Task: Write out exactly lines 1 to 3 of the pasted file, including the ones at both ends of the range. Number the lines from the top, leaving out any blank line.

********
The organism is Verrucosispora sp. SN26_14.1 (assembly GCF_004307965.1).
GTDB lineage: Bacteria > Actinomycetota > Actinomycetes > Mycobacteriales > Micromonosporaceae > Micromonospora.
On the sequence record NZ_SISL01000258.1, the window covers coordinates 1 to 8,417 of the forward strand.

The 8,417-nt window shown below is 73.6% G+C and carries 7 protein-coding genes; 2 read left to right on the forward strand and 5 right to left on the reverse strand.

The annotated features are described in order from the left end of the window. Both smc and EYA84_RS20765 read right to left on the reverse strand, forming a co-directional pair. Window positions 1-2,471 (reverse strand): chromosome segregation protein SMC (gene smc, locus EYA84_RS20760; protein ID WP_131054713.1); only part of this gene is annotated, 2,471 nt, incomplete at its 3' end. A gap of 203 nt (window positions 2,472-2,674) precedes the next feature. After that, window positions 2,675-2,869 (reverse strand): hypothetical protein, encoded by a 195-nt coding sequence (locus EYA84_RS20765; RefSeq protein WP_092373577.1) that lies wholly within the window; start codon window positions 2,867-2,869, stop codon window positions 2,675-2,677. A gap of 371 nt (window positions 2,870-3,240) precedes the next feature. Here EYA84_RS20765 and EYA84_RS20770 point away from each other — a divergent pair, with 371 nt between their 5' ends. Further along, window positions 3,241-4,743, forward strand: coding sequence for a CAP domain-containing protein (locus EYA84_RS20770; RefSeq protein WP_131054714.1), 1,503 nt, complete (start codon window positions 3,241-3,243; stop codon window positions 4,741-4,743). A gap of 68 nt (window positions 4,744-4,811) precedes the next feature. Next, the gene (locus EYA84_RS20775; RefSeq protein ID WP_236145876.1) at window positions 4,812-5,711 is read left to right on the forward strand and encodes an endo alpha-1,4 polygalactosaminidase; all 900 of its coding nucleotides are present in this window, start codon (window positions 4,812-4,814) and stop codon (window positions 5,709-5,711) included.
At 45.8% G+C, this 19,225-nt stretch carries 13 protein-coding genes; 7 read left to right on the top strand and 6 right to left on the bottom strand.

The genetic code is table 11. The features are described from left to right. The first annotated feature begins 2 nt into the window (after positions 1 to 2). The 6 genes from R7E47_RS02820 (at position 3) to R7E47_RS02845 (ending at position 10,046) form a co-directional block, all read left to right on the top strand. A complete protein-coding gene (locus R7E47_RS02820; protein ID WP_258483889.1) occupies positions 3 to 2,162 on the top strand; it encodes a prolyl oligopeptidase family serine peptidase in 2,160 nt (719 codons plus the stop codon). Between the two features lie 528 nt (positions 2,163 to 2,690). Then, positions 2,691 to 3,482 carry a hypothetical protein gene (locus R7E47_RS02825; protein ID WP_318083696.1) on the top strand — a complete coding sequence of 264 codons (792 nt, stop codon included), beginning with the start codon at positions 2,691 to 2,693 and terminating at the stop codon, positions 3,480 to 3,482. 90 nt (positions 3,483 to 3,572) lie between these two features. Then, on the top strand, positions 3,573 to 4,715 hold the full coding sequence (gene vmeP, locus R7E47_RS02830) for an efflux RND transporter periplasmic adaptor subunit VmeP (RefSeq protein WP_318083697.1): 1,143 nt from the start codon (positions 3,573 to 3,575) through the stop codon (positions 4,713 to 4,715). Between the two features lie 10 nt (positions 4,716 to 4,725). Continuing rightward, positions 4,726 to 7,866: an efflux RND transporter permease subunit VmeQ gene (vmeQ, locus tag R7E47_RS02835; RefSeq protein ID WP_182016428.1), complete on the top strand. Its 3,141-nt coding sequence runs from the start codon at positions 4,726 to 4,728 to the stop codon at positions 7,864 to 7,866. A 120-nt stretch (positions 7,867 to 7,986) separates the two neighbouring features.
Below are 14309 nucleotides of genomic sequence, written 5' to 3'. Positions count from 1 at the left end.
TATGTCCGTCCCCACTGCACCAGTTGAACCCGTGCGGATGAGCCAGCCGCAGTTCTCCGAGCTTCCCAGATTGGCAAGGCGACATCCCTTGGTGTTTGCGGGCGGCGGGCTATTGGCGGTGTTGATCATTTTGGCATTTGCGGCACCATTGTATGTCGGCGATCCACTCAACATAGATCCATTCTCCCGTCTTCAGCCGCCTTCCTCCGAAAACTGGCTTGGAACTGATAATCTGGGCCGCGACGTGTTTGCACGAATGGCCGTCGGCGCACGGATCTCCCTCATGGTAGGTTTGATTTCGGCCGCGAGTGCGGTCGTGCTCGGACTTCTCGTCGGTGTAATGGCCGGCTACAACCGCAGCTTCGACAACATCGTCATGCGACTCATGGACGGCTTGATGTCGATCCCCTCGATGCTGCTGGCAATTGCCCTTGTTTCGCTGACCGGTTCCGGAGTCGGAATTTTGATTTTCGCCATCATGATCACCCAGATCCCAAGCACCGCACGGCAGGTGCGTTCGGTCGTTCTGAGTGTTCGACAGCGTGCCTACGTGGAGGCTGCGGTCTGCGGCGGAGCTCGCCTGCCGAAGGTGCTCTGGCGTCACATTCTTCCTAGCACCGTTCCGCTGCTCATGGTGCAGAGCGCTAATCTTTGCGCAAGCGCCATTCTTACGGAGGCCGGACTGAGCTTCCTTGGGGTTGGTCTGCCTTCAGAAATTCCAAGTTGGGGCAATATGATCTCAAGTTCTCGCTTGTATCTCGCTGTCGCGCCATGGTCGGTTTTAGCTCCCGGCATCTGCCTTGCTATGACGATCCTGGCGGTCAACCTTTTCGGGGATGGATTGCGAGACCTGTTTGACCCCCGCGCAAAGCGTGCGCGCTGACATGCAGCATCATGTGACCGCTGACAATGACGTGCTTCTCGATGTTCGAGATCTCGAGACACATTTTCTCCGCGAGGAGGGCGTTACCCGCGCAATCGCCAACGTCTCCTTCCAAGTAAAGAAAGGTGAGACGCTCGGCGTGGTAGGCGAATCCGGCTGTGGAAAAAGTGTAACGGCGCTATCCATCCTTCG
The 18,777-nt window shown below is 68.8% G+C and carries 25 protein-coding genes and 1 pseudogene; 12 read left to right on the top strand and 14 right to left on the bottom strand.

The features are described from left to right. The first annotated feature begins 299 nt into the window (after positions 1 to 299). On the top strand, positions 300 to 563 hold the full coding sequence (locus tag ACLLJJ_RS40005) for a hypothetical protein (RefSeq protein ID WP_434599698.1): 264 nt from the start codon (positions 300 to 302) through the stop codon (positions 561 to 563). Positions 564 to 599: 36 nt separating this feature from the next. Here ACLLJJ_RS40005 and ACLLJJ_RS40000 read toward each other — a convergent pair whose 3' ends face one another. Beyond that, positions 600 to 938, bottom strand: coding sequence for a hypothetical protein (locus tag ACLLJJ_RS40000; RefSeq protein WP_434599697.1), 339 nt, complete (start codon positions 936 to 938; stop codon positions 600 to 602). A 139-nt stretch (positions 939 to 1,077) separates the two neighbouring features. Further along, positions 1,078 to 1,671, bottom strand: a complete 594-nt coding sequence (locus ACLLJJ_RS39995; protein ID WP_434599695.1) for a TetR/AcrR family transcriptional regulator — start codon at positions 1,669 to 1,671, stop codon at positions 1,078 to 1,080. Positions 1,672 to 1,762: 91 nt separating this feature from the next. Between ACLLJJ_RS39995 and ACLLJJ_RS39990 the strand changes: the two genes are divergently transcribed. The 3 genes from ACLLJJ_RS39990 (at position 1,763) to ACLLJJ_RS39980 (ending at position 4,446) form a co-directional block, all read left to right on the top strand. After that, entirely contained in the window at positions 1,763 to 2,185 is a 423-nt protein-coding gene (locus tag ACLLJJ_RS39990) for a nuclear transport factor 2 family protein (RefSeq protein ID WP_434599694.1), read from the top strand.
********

The organism is Verrucosispora sp. SN26_14.1 (assembly GCF_004307965.1).
GTDB lineage: Bacteria > Actinomycetota > Actinomycetes > Mycobacteriales > Micromonosporaceae > Micromonospora.
On the sequence record NZ_SISL01000258.1, the window covers coordinates 1 to 8,417 of the forward strand.